45. 45.
    Wong-Anuchit C, Chantamit OPC, Schneider JK, Mills AC. Motivational interviewing-based compliance/adherence therapy interventions to improve psychiatric symptoms of people with severe mental illness: meta-analysis. J Am Psychiatr Nurses Assoc. 2018. 1078390318761790.Google Scholar
  46. 46.
    Viswanathan M, Golin CE, Jones CD, Ashok M, Blalock SJ, Wines RC, et al. Interventions to improve adherence to self-administered medications for chronic diseases in the United States: a systematic review. Ann Intern Med. 2012;157(11):785–95.CrossRefGoogle Scholar
  47. 47.
    Bruce ML, Ten Have TR, Reynolds CF 3rd, Katz II, Schulberg HC, Mulsant BH, et al. Reducing suicidal ideation and depressive symptoms in depressed older primary care patients: a randomized controlled trial. JAMA. 2004;291(9):1081–91.CrossRefGoogle Scholar
  48. 48.
    Alexopoulos GS, Reynolds CF 3rd, Bruce ML, Katz IR, Raue PJ, Mulsant BH, et al. Reducing suicidal ideation and depression in older primary care patients: 24-month outcomes of the PROSPECT study. Am J Psychiatry. 2009;166(8):882–90.CrossRefGoogle Scholar
  49. 49.
    Smith GE, Lunde AM, Hathaway JC, Vickers KS. Telehealth home monitoring of solitary persons with mild dementia. Am J Alzheimers Dis Other Demen. 2007;22(1):20–6.CrossRefGoogle Scholar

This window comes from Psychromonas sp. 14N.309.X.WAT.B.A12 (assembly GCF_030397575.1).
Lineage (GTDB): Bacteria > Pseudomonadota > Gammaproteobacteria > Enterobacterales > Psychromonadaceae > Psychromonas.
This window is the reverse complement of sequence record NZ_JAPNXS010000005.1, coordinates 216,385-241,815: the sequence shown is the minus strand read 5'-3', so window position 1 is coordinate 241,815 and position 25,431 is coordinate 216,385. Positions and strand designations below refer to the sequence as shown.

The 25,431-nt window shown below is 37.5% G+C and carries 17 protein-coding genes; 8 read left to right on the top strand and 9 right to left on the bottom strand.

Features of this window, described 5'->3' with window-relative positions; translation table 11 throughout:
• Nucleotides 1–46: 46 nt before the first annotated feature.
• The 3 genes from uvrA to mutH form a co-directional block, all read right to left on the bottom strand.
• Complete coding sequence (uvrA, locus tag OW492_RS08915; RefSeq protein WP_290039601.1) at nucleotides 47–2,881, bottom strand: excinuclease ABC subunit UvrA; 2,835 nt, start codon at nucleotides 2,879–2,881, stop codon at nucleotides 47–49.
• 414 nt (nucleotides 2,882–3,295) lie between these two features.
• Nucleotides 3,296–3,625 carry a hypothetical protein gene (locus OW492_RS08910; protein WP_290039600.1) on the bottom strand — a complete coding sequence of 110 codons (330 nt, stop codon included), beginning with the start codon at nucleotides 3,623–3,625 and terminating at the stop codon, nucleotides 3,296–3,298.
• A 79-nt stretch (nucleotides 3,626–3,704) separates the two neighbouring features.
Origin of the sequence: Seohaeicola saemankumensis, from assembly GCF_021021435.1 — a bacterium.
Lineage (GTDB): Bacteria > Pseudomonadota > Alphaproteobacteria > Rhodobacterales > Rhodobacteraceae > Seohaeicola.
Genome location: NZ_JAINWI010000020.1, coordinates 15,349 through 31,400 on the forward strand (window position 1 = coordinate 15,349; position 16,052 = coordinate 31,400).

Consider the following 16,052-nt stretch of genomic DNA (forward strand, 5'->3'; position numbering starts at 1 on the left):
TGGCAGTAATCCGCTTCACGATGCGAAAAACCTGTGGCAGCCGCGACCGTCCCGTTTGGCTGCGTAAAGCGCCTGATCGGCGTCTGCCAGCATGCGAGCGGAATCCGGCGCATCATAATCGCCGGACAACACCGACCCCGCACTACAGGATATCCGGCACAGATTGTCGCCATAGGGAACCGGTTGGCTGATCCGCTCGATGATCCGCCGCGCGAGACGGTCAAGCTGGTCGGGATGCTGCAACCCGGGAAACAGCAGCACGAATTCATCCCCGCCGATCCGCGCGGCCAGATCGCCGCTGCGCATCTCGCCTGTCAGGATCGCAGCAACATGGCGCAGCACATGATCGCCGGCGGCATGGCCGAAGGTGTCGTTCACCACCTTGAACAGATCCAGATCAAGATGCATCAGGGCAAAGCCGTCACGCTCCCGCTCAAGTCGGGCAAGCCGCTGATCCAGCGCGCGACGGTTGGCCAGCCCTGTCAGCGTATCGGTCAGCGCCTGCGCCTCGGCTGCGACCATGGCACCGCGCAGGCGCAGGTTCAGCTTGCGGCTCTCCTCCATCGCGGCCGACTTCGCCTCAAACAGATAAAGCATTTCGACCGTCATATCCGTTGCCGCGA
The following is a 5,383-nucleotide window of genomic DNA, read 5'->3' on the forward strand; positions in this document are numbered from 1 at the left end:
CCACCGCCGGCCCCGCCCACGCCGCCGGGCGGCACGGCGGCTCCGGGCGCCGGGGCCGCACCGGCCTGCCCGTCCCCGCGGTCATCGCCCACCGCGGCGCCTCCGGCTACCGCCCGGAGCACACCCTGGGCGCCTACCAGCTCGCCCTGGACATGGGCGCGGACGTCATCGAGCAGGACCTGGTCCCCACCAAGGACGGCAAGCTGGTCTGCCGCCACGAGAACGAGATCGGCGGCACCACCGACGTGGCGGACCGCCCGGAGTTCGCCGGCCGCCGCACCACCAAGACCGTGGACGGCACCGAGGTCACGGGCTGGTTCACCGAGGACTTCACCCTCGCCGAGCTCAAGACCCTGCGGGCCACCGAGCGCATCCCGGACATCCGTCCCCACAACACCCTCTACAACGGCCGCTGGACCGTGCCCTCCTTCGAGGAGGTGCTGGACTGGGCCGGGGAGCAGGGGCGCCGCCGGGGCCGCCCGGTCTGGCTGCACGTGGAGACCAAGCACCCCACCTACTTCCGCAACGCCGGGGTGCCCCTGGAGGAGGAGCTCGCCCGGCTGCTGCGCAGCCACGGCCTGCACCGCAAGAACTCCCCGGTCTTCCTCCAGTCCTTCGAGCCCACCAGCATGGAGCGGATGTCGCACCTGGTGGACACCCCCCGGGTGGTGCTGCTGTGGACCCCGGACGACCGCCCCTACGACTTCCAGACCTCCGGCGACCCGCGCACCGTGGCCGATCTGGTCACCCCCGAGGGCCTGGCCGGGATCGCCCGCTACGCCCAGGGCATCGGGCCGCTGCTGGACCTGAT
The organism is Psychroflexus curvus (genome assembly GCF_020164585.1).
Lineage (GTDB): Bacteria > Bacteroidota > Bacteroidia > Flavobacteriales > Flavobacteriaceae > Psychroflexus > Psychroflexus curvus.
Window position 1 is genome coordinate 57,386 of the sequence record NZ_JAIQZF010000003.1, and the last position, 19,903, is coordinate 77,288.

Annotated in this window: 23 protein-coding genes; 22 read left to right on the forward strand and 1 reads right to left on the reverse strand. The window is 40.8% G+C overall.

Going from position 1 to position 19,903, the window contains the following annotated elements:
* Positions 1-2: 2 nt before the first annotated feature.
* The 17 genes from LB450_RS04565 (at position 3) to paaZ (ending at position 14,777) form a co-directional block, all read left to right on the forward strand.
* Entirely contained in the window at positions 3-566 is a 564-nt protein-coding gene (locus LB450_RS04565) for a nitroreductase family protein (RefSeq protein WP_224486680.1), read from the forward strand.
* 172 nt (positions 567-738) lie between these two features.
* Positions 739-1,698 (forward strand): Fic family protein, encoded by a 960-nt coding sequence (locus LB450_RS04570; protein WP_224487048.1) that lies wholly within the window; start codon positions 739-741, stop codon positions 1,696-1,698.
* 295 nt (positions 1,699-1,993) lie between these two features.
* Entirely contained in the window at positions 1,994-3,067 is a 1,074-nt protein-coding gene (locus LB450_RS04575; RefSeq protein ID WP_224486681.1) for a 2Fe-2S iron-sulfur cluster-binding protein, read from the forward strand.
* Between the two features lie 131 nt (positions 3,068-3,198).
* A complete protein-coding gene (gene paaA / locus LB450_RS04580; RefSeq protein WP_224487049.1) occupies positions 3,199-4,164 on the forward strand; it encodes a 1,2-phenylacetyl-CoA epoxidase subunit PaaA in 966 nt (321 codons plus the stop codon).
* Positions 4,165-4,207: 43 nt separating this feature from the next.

50. 50.
    Campbell NL, Boustani MA, Skopelja EN, Gao S, Unverzagt FW, Murray MD. Medication adherence in older adults with cognitive impairment: a systematic evidence-based review. Am J Geriatr Pharmacother. 2012;10(3):165–77.CrossRefGoogle Scholar
  51. 51.
    Insel KC, Cole L. Individualizing memory strategies to improve medication adherence. Appl Nurs Res. 2005;18(4):199–204.CrossRefGoogle Scholar

Copyright information

© Springer Nature Switzerland AG 2019

Authors and Affiliations

  • Yun Freudenberg-Hua
    • 1
    • 2
    • 3
    Email author
  • Ryan Kaufman
    • 1
    • 4
  • Antonia Alafris
    • 1
    • 5
  • Sukriti Mittal
    • 1
    • 6
  • Neil Kremen
    • 1
    • 6
  • Erika Jakobson
    • 1
    • 6
  1. 1.Donald and Barbara Zucker School of Medicine at Hofstra/NorthwellHempsteadUSA
  2. 2.Center for Alzheimer’s Disease, Feinstein Institute for Medical ResearchManhassetUSA
  3. 3.Division of Geriatric PsychiatryZucker Hillside HospitalGlen OaksUSA
  4. 4.Psychiatry Residency Program, Zucker Hillside HospitalGlen OaksUSA
  5. 5.Pharmacy and Clinical Services (Behavioral Health), Zucker Hillside HospitalGlen OaksUSA
  6. 6.Division of Geriatric PsychiatryZucker Hillside HospitalGlen OaksUSA

Personalised recommendations